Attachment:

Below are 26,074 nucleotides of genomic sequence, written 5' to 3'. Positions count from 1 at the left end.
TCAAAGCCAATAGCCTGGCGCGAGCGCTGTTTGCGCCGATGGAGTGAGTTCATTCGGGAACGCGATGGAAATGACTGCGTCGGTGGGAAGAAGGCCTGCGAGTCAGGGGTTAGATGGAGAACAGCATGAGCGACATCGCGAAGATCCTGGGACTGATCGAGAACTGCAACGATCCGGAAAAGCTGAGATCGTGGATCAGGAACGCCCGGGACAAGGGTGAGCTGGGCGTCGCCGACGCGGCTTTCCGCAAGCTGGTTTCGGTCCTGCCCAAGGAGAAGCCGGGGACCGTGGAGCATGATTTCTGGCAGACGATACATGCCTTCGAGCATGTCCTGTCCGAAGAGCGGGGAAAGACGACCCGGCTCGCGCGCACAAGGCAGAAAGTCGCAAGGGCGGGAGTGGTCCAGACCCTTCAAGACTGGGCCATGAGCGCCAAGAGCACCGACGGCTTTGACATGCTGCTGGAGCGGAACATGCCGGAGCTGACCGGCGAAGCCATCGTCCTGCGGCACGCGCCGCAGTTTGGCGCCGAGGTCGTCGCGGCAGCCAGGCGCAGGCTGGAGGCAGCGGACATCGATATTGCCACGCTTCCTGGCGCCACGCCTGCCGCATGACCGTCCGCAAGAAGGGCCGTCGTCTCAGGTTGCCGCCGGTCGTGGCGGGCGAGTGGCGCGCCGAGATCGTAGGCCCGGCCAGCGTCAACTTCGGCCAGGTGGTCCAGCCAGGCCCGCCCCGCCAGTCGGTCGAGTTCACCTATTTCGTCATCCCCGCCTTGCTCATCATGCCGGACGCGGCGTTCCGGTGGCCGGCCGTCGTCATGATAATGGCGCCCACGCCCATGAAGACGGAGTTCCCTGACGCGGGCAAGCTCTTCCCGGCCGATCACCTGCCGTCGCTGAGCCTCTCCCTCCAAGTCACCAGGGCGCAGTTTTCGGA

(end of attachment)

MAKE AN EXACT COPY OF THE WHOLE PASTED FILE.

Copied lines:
Below are 26,074 nucleotides of genomic sequence, written 5' to 3'. Positions count from 1 at the left end.
TCAAAGCCAATAGCCTGGCGCGAGCGCTGTTTGCGCCGATGGAGTGAGTTCATTCGGGAACGCGATGGAAATGACTGCGTCGGTGGGAAGAAGGCCTGCGAGTCAGGGGTTAGATGGAGAACAGCATGAGCGACATCGCGAAGATCCTGGGACTGATCGAGAACTGCAACGATCCGGAAAAGCTGAGATCGTGGATCAGGAACGCCCGGGACAAGGGTGAGCTGGGCGTCGCCGACGCGGCTTTCCGCAAGCTGGTTTCGGTCCTGCCCAAGGAGAAGCCGGGGACCGTGGAGCATGATTTCTGGCAGACGATACATGCCTTCGAGCATGTCCTGTCCGAAGAGCGGGGAAAGACGACCCGGCTCGCGCGCACAAGGCAGAAAGTCGCAAGGGCGGGAGTGGTCCAGACCCTTCAAGACTGGGCCATGAGCGCCAAGAGCACCGACGGCTTTGACATGCTGCTGGAGCGGAACATGCCGGAGCTGACCGGCGAAGCCATCGTCCTGCGGCACGCGCCGCAGTTTGGCGCCGAGGTCGTCGCGGCAGCCAGGCGCAGGCTGGAGGCAGCGGACATCGATATTGCCACGCTTCCTGGCGCCACGCCTGCCGCATGACCGTCCGCAAGAAGGGCCGTCGTCTCAGGTTGCCGCCGGTCGTGGCGGGCGAGTGGCGCGCCGAGATCGTAGGCCCGGCCAGCGTCAACTTCGGCCAGGTGGTCCAGCCAGGCCCGCCCCGCCAGTCGGTCGAGTTCACCTATTTCGTCATCCCCGCCTTGCTCATCATGCCGGACGCGGCGTTCCGGTGGCCGGCCGTCGTCATGATAATGGCGCCCACGCCCATGAAGACGGAGTTCCCTGACGCGGGCAAGCTCTTCCCGGCCGATCACCTGCCGTCGCTGAGCCTCTCCCTCCAAGTCACCAGGGCGCAGTTTTCGGA